The combined effect of the electronic differential (E-diff) with both the F1-Trac traction control and the active damping shock absorbers gives the 488 GTB outstanding poise and accessibility. Ferrari’s Side Slip Angle Control 2 (SSC2) algorithm – first seen on the Speciale – gives the driver even more control and confidence than before. No less important is the improved effectiveness of the braking system. The 488’s stopping distance has been reduced by nine per cent at a speed of 200km/h compared to the previous model.
Naturally, phenomenal work has been done on balancing the new car’s aerodynamic functionality and the requirement that a new Ferrari should be beautiful. The car’s side intakes are larger (to assist the turbo’s intercoolers), but the overall effect is harmonious and wonderfully integrated.
As ever at Maranello, it’s all about teamwork. Ingegner Cardile’s aerodynamics team have worked closely with the engineers and the Design Department. The car’s strong personality comes across through the form of the sculpted side panel: a wide air inlet shaped with a distinctive “slash” signature. The characteristic concave shape, reminiscent of the original 308 GTB, is crossed by a fin that divides the entry channel in two.
At the front end a wide aileron overlaps to improve the thermal efficiency of the radiators, which are suspended and detached from the volume. Two central spars are combined with a deflector that channels air towards the back. The wide, low rear is dominated by a series of aerodynamic features, with an innovative “forced draft” spoiler at the top, capable of generating downforce without increasing drag, and an aggressive diffuser, fitted with active cover panels and designed around two raised exhausts. The circular LED headlights are another new design feature. Behind the wheel, the driver has the sensation of being in a single-seater: everything is close at hand, with an ergonomic and functional cockpit.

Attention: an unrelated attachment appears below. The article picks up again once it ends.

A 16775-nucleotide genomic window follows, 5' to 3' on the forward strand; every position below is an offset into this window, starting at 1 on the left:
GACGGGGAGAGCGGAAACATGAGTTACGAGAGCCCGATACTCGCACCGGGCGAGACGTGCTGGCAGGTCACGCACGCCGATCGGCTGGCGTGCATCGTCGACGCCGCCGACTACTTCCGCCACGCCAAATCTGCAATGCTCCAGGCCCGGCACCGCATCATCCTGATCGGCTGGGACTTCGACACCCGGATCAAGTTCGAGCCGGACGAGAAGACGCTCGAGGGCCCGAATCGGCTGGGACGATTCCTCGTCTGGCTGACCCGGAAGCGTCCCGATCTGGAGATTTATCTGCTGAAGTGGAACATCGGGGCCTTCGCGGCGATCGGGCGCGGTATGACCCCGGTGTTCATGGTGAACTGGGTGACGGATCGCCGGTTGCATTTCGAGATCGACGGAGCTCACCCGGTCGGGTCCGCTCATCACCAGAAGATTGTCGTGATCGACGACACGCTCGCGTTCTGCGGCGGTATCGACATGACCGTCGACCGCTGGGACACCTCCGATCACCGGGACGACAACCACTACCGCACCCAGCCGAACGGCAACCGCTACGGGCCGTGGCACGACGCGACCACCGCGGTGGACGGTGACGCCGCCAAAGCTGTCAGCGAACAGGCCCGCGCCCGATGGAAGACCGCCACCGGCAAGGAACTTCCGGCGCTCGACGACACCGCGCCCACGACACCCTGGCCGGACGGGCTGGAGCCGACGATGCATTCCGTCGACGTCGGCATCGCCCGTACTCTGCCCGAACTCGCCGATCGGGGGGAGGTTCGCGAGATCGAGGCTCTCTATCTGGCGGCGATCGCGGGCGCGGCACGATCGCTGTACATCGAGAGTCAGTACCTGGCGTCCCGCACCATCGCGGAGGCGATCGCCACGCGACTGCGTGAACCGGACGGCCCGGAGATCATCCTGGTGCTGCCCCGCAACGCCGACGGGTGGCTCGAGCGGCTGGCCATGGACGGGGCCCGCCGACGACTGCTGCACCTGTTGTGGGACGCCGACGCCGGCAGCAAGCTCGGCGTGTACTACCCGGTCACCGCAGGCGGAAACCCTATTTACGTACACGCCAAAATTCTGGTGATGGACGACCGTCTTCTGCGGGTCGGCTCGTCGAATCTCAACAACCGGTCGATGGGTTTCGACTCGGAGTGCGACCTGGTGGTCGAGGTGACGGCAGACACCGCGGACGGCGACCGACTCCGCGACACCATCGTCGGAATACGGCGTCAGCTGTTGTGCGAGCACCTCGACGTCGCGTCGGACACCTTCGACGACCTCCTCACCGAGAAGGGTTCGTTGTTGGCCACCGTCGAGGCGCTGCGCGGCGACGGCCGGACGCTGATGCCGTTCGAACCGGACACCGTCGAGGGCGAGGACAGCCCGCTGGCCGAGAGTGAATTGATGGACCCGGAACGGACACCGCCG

As is the case in F1 cars, the car’s steering wheel is multi-functional, with integral controls and the classic manettino dial, while the wraparound seats are spacious and agreeable (for the passenger as well, who even without a steering wheel, feels just as close to the action). It also demonstrates Ferrari’s continued commitment to creating high quality interiors – the 488’s is sensational. So it was that the 2015 Geneva International Motor Show provided the stage for the beginning of a completely new chapter for the Prancing Horse. The 488 GTB is the perfect representation of Enzo’s celebrated dictum: “My favourite Ferrari is always the next one.”
TECHNICAL SPECIFICATIONS #2015 #Ferrari-488GTB
Engine type – V8 90º Twin turbo
Overall displacement – 3,902cc
Maximum power (DIN) – 492kW (670CV) at 8,000rpm
Maximum torque (DIN) – 760 Nm at 3,000rpm
Weight distribution – 46.5% front, 53.5% rear
0-100km/h – 3.0 secs
0-200km/h – 8.3 secs
Maximum speed – 330km/h
Fuel consumption – 11.4 - litres/100km
CO2 emissions – 260g/km
“At the wheel, the driver has the sensation of being in a single-seater”
The 488 GTB is a masterpiece of technical aesthetic achievement, where form and function are seamlessly matched. Its engine produces 670hp at 8,000rpm.
Elegantly designed and beautifully finished, the 488 GTB’s interior has a cockpit feel. The steering wheel has all the main controls and the wraparound seats are separated by a control-switch bridge that completes the instrumentation. The graphics and interface of the infotainment system are also completely new.
“The cabin’s ergonomics are F1-inspired, the quality simply sensational”
“The 488 GTB’s #Fiorano
lap time is simply stellar”
/ #Enrico-Cardile/ #Gianmaria-Fulgenzi
new model - the research carried out on the 488 GTB’s aerodynamics created 50 per cent more downforce compared with the previous model. This is all thanks to the “blown” spoiler at the rear, which generates downforce without increasing drag, and of a diffuser that features active !laps. The two large exhausts have both been raised. Above, the men responsible for the car’s development, working in Design, Aerodynamics, Engine and Vehicle Dynamics. Left, the Project Leader, Gianmaria Fulgenzi.
Among its main characteristics of the 488 GTB’s design are the pronounced air intakes on its beautifully sculpted flanks. Not only do they improve efficiency, they also underline the muscularity of the car’s performance, which scales new heights for an eight-cylinder #Ferrari
“The new Ferrari’s shape isn’t just beautiful, it’s also highly efficient”
The front splitter, similar in execution to Ferrari’s World Championship winning GT racing model, improves thermal efficiency. A central deflector channels air towards the car’s flat underfloor. The 488 GTB’s aerodynamic efficiency of 1.67 is a new record for a road-going Ferrari. The overall design, combines elegance with aggressiveness.
“There’s a very strong symbiosis between Ferrari’s road cars and #F1